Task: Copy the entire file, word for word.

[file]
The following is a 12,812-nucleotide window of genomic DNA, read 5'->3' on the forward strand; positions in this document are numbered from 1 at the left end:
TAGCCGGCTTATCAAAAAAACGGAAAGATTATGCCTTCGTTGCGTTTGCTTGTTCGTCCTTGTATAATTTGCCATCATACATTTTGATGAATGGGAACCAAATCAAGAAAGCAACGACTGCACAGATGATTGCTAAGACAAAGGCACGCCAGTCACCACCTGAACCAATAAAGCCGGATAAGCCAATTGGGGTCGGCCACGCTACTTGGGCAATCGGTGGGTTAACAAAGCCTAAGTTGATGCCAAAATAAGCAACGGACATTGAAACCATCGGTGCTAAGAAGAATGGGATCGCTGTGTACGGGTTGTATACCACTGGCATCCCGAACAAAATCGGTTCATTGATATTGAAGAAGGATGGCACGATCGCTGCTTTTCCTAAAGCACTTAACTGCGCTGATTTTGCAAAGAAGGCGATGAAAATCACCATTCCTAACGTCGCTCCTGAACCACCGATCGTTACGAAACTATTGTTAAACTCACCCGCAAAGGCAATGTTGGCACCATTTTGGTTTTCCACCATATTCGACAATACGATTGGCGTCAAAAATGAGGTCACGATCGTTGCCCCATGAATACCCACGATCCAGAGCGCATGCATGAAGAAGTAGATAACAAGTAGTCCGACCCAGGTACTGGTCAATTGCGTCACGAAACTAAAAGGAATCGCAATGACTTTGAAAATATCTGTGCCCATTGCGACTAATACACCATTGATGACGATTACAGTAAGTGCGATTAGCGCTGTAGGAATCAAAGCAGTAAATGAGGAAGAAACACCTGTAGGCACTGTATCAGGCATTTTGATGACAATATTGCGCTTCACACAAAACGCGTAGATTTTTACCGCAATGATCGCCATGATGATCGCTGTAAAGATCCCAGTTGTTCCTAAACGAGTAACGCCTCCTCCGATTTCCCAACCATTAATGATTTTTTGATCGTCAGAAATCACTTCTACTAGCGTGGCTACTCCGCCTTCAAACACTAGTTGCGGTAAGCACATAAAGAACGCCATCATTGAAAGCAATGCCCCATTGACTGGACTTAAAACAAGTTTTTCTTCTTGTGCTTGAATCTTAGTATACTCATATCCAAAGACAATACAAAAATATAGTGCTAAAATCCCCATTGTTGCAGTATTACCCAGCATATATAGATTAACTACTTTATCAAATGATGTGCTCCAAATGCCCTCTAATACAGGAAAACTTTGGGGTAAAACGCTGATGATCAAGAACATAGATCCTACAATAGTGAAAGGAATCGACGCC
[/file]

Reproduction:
The following is a 12,812-nucleotide window of genomic DNA, read 5'->3' on the forward strand; positions in this document are numbered from 1 at the left end:
TAGCCGGCTTATCAAAAAAACGGAAAGATTATGCCTTCGTTGCGTTTGCTTGTTCGTCCTTGTATAATTTGCCATCATACATTTTGATGAATGGGAACCAAATCAAGAAAGCAACGACTGCACAGATGATTGCTAAGACAAAGGCACGCCAGTCACCACCTGAACCAATAAAGCCGGATAAGCCAATTGGGGTCGGCCACGCTACTTGGGCAATCGGTGGGTTAACAAAGCCTAAGTTGATGCCAAAATAAGCAACGGACATTGAAACCATCGGTGCTAAGAAGAATGGGATCGCTGTGTACGGGTTGTATACCACTGGCATCCCGAACAAAATCGGTTCATTGATATTGAAGAAGGATGGCACGATCGCTGCTTTTCCTAAAGCACTTAACTGCGCTGATTTTGCAAAGAAGGCGATGAAAATCACCATTCCTAACGTCGCTCCTGAACCACCGATCGTTACGAAACTATTGTTAAACTCACCCGCAAAGGCAATGTTGGCACCATTTTGGTTTTCCACCATATTCGACAATACGATTGGCGTCAAAAATGAGGTCACGATCGTTGCCCCATGAATACCCACGATCCAGAGCGCATGCATGAAGAAGTAGATAACAAGTAGTCCGACCCAGGTACTGGTCAATTGCGTCACGAAACTAAAAGGAATCGCAATGACTTTGAAAATATCTGTGCCCATTGCGACTAATACACCATTGATGACGATTACAGTAAGTGCGATTAGCGCTGTAGGAATCAAAGCAGTAAATGAGGAAGAAACACCTGTAGGCACTGTATCAGGCATTTTGATGACAATATTGCGCTTCACACAAAACGCGTAGATTTTTACCGCAATGATCGCCATGATGATCGCTGTAAAGATCCCAGTTGTTCCTAAACGAGTAACGCCTCCTCCGATTTCCCAACCATTAATGATTTTTTGATCGTCAGAAATCACTTCTACTAGCGTGGCTACTCCGCCTTCAAACACTAGTTGCGGTAAGCACATAAAGAACGCCATCATTGAAAGCAATGCCCCATTGACTGGACTTAAAACAAGTTTTTCTTCTTGTGCTTGAATCTTAGTATACTCATATCCAAAGACAATACAAAAATATAGTGCTAAAATCCCCATTGTTGCAGTATTACCCAGCATATATAGATTAACTACTTTATCAAATGATGTGCTCCAAATGCCCTCTAATACAGGAAAACTTTGGGGTAAAACGCTGATGATCAAGAACATAGATCCTACAATAGTGAAAGGAATCGACGCC